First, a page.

Fault-tolerant systems get cheaper

Hardened hardware comes to the masses, with an entry-level Intel server from fault-tolerant veteran Stratus
Written by Peter Judge, Contributor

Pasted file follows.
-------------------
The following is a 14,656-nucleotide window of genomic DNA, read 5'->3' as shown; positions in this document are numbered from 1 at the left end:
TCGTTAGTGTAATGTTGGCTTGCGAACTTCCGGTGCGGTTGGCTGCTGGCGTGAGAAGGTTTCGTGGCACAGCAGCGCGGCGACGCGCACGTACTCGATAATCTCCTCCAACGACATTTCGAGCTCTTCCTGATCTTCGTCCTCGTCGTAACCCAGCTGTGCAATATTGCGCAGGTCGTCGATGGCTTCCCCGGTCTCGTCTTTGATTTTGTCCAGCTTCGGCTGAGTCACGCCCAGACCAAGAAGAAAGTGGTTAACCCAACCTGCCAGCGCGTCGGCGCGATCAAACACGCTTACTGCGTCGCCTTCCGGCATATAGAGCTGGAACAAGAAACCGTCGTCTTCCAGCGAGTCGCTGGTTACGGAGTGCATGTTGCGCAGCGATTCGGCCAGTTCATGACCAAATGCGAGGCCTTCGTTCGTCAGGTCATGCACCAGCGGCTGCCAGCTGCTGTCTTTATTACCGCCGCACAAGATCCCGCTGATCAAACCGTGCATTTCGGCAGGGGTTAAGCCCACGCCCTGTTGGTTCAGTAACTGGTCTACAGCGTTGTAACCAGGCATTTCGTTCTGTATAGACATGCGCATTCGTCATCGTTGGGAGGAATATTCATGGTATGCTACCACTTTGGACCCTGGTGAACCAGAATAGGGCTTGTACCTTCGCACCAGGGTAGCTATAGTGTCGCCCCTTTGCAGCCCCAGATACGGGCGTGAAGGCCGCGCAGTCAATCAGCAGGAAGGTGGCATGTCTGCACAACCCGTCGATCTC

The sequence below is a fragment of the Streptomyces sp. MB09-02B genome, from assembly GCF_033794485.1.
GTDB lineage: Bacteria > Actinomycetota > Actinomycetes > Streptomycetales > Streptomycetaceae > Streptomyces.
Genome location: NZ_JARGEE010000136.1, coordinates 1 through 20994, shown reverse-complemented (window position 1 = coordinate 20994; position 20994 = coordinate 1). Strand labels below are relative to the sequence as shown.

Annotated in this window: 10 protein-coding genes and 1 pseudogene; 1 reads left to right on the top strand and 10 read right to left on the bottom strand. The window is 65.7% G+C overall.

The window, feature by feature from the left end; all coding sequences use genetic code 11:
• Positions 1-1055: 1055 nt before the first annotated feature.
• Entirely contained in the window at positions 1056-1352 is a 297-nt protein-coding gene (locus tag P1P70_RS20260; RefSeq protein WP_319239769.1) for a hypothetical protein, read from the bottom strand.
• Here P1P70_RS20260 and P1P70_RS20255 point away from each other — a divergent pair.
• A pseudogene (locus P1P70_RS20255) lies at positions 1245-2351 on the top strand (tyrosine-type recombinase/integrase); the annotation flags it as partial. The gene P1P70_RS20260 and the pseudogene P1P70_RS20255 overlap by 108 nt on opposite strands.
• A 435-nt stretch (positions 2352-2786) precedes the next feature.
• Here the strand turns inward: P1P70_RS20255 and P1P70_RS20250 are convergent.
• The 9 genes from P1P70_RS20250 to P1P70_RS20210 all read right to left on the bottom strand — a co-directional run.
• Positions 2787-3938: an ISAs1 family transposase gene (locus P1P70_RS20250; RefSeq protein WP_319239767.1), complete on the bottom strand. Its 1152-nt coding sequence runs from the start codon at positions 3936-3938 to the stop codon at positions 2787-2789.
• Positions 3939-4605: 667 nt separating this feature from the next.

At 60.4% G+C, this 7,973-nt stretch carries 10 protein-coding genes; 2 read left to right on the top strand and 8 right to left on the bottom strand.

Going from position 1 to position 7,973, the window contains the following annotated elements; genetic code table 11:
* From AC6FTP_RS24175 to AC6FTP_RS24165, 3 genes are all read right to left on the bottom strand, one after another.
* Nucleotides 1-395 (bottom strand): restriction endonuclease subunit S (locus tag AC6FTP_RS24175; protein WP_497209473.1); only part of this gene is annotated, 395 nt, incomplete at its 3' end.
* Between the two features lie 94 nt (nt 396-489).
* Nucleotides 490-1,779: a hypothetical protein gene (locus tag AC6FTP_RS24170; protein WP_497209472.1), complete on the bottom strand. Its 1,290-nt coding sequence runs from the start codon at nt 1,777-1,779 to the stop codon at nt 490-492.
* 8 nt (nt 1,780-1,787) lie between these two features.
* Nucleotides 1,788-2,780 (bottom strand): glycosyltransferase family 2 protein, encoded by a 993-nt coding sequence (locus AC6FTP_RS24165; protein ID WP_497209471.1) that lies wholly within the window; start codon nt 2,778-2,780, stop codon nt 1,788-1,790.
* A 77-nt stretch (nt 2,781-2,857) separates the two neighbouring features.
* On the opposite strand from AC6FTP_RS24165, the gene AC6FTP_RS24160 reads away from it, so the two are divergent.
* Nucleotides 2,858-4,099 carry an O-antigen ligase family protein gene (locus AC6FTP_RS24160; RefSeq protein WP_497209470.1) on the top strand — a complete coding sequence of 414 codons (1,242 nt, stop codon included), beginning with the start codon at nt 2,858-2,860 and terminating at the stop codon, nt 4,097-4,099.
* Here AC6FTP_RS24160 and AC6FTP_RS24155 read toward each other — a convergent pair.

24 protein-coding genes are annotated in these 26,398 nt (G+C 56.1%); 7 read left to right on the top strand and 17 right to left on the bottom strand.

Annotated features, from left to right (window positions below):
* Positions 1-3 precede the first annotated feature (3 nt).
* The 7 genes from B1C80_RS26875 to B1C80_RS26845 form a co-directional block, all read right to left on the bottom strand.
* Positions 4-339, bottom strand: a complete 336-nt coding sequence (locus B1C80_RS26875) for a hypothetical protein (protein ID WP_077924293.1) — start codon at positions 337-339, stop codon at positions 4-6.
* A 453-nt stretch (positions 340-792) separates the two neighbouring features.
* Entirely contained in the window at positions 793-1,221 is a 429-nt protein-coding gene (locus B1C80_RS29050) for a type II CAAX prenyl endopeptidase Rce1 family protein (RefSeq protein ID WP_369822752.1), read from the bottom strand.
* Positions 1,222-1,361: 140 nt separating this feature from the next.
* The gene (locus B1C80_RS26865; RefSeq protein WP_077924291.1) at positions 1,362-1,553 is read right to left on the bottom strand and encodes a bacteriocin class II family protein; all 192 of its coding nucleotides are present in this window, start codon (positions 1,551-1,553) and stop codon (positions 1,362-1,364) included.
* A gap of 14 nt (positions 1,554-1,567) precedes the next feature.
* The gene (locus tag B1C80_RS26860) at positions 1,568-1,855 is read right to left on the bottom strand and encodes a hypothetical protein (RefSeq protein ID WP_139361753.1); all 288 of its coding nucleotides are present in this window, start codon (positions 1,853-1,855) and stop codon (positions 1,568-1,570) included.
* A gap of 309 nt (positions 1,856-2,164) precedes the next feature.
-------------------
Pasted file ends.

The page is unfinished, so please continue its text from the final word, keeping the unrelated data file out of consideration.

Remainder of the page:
For years, specialist "fault-tolerant" server makers have doubled up hardware to make servers more reliable. Now the approach is being applied to a new area where reliability is needed -- the Intel server running Windows applications. On 10 March, veteran fault-tolerant vendor Stratus will launch a rack-mounted, entry-level, fault-tolerant Intel server. Fault tolerance has so far been an expensive option reserved for high-risk businesses such as financial services and telecoms, but users throughout industry are depending more and more on applications like email, running on fallible Windows/Intel servers. As the cost of such failures gets higher, fault-tolerant hardware is becoming a serious option outside the financial sector and the datacentre. Stratus' ftServer 3300, a 4U unit, comprised of two separate processor units and two I/O units, will be launched on 10 March at the StratusWorld event in Las Vegas. It will replace Stratus' former entry-level unit, the 3200 system jointly designed by NEC, with a machine that is twice as fast and half the size for the same price. The system is intended to support critical Windows application servers, and designed to be comparable in cost with a two-node failover cluster, according to David Chalmers, director of products and technology EMEA, for Stratus: "The hardware costs about 15 to 20 percent more, but the software costs are lower [since Microsoft does not charge a fee for the dual processors running in lockstep] and the people costs are far less since our fault tolerance is transparent to the OS." A ft3300 will cost £15,000 to £25,000 depending on specifications, said Chalmers: "Why pay more for something less reliable?" Stratus has been shipping Intel-based, fault-tolerant servers designed to run Windows for more than a year. "We have sold 1,500 units worldwide," said Chalmers. As well as these direct sales, resellers (led by NEC in Japan) have sold a similar number, he said. Stratus claims to have reached the mythical "five nines" reliability, with systems that are up for 99.9994 percent of the time -- equating to about a minute of downtime in a year. The system will run Windows Server 2003 -- and users can buy a "downgrade rights" licence that allows them to run Windows 2000 until they (and Microsoft) are ready to move to Windows Server 2003. "Windows 2003 is a big change for fault-tolerant systems," said Chalmers. "Problems with device drivers have been removed." After a chequered career in which it was bought by Ascend and then torn in two by Ascend's next owner, Lucent, Stratus is now united under one roof, with backing from venture fund Investcorp. The move to Intel processors was necessitated by questions over the future of HP's PA chips, on which its legacy systems are based. While Intel-based sales are expected to grow, the company believes that its PA systems will be in demand for some time. "Fault-tolerant customers are sticky customers," said Chalmers. "If it ain't broke they won't fix it. Many of them are putting our Intel-based systems around previous Stratus systems."
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